The gold griffin is derived from the supporter of the arms of the Earls of Derby, in further reference to their seat at Knowsley and their connections with the manorial history of much of the District. It is charged with three rod roses from the arms of Huyton with Roby UDC, these also represent Lancashire County Council which played an important role in the area prior to the formation of the Metropolitan Borough. The black griffin has gold beak and legs and represents the tenure of the manor of Whiston by the Bold family. On its wing are three gold fleur-de-lys, which formed part of the royal arms of John of Gaunt, who received the Manor of Prescot in 1391. The fleur-de-lys is also a familiar emblem of St. Mary the Virgin to whom the Parsh Church of Prescot is dedicated.


LANCASTER CITY COUNCIL (LANCS)

ARMS: Per fess wavy Argent and Azure a Fess wavy between in chief a Lion passant guardant and in base a Fleur-de-Lys counterchanged.
CREST: On a Wreath of the Colours in front of a Morecombe Bay Fishing Boat sail set proper five Roses in fess Gules barbed and seeded proper.
SUPPORTERS: On either side a Lion guardant Azure that on the dexter gorged with a Collar pendent therefrom by a Ring Or a Grey Stone Castle of three Towers proper that on the sinister gorged with a like Collar pendent therefrom by a like Ring a Railway Engine Wheel proper each resting the interior hind foot on a Garb fesswise the ears inward Or.
BADGE: A Rose Gules barbed and seeded proper enclosed within five Crescents points inward conjoined Or.

Motto 'LUCK TO LOYNE'.
Granted 15th August 1975.

The City of Lancaster was formed by the amalgamation of the former Borough of Lancaster, the Borough of Morecombe and Heysham, the Carnforth Urban District, the Lancaster Rural District and the Lunesdale Rural District.

lancaster bc arms
lancaster badge
Badge

The shield is based on that of the former City of Lancaster and the Lancaster RDC, from which the authority's name is derived. The main colours of white and blue are the liveries of the Duchy of Lancaster, Her Majesty the Queen being the Duke of Lancaster. Across the middle of the shield is the wave from the former arms of the Lancaster RDC, representing the River Lune which gives its name to Lancaster and Lunesdale. In the top portion of the shield is the royal lion from the City arms in blue, as it was in the former City supporters, and in the former City and former Rural District Council crests. In the lower half of the shield is the fleur-de-lys from the former Lancaster City arms, changed also from gold to white. A white fleur-de-lys on blue is the emblem of St. Mary, and this alludes to the historic Priory and Parish Church of St. Mary at Lancaster.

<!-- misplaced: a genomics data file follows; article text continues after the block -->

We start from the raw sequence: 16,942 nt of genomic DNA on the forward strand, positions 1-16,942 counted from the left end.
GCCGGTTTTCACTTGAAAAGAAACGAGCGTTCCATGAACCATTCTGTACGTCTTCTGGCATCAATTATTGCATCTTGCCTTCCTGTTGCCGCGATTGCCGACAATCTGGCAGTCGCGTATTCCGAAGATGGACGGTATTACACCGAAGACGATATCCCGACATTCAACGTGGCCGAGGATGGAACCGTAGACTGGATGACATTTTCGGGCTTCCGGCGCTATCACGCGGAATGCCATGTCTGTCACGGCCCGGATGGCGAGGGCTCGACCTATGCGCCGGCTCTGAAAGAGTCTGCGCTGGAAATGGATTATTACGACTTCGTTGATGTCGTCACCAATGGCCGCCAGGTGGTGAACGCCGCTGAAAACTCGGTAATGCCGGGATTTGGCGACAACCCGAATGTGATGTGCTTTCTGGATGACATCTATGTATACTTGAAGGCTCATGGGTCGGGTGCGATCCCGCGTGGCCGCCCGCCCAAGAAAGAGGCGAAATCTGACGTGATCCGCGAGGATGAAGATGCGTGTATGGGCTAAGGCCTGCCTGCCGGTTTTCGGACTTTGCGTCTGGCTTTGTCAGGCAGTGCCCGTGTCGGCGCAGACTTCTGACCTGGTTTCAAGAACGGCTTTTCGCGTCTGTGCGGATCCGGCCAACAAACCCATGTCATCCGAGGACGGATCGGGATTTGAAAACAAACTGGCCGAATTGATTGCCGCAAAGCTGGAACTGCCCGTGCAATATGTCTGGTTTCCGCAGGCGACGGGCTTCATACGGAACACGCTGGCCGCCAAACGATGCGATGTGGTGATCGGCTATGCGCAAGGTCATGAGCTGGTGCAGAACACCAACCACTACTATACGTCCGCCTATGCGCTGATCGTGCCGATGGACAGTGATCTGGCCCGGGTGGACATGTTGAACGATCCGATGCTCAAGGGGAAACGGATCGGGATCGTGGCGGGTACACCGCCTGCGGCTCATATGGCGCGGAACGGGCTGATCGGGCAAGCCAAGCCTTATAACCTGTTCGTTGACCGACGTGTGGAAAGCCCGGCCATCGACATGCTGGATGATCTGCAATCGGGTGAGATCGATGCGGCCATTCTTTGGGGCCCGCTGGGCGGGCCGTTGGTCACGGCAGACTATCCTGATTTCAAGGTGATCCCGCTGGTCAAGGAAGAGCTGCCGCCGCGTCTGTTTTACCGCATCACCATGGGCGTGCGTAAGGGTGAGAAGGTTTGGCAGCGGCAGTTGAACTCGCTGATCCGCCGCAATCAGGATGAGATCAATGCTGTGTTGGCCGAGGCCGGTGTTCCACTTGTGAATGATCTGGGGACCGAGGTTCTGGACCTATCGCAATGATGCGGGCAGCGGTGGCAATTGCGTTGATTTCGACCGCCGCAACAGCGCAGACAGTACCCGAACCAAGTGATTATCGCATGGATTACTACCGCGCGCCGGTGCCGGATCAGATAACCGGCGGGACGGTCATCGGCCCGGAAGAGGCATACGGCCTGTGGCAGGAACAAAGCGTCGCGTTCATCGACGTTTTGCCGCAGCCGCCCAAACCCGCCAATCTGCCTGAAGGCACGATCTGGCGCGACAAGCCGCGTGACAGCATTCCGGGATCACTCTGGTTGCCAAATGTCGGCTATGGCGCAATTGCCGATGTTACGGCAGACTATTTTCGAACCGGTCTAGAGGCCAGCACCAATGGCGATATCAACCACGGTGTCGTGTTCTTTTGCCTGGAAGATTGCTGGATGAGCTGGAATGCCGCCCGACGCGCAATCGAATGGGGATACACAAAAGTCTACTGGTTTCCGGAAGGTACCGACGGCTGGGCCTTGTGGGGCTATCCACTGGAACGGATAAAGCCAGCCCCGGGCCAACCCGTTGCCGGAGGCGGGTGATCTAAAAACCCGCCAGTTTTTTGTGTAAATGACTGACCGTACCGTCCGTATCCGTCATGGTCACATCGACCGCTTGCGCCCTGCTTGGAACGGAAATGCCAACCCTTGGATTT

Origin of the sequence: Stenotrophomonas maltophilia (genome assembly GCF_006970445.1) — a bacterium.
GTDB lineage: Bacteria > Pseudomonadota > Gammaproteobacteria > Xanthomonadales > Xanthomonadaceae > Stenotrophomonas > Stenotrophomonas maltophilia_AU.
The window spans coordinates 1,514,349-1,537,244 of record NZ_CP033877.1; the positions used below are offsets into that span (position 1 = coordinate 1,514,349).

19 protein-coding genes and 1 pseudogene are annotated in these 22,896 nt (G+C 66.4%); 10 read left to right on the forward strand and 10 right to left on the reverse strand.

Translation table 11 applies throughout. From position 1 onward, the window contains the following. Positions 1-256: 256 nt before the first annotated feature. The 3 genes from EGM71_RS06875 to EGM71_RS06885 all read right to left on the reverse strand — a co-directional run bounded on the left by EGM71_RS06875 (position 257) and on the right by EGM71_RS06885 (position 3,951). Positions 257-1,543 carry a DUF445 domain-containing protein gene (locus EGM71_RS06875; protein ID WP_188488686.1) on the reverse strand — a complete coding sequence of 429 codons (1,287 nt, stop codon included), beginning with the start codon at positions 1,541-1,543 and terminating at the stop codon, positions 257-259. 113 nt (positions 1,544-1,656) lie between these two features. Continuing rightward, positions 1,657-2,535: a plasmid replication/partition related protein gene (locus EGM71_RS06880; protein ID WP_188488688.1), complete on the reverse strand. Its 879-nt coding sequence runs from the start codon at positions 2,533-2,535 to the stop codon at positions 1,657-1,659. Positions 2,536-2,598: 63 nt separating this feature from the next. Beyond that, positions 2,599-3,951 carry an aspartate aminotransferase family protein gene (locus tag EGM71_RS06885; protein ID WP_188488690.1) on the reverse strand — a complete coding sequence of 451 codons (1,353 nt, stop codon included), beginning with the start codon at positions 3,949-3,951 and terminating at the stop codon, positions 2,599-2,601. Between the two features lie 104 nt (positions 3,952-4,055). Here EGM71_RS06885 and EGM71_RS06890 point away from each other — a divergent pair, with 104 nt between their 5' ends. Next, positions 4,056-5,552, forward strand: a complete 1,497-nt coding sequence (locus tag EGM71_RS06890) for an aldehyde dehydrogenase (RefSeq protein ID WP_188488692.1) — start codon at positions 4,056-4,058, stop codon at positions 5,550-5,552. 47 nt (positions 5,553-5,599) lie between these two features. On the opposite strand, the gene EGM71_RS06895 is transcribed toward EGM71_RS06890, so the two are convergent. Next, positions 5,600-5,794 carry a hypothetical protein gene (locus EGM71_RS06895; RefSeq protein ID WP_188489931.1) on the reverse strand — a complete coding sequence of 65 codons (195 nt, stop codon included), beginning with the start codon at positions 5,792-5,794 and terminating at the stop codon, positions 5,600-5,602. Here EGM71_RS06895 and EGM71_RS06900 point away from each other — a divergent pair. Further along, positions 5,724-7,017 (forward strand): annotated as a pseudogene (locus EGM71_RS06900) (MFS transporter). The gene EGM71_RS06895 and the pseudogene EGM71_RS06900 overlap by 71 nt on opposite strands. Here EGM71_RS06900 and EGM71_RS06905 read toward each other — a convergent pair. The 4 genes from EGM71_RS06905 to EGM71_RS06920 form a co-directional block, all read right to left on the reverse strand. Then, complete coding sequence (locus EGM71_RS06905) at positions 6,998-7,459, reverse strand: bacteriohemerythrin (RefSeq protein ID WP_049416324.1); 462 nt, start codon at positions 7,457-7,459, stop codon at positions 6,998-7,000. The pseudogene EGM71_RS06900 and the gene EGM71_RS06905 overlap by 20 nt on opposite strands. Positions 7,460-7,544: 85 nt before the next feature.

The crest is the fishing boat from the arms of the former Borough of Morecambe and Heysham, in front of which are five red roses of Lancaster representing the five constituent authorities, and being a link with the roses in the arms of the former Lancaster City, Morecambe and Heysham Borough and Lancaster RDC.
The supporters are the Royal Lions, changed from gold to blue and from their gold collars hang, on the left hand lion a castle of three towers in stone, being a re­minder of the famous castle which dominates the City and also of Hornby Castle which is the emblem of the former Lunesdale RDC. From the collar of the lion on the right hangs a railway engine wheel alluding to Carn­forth, which for many years was an important railway town, and is now the site of a railway museum. Each lion rests a foot on a golden wheatsheaf like that in the former crest of the Lancaster RDC, and refer to the two rural districts of Lancaster and Lunesdale now combined in the new area.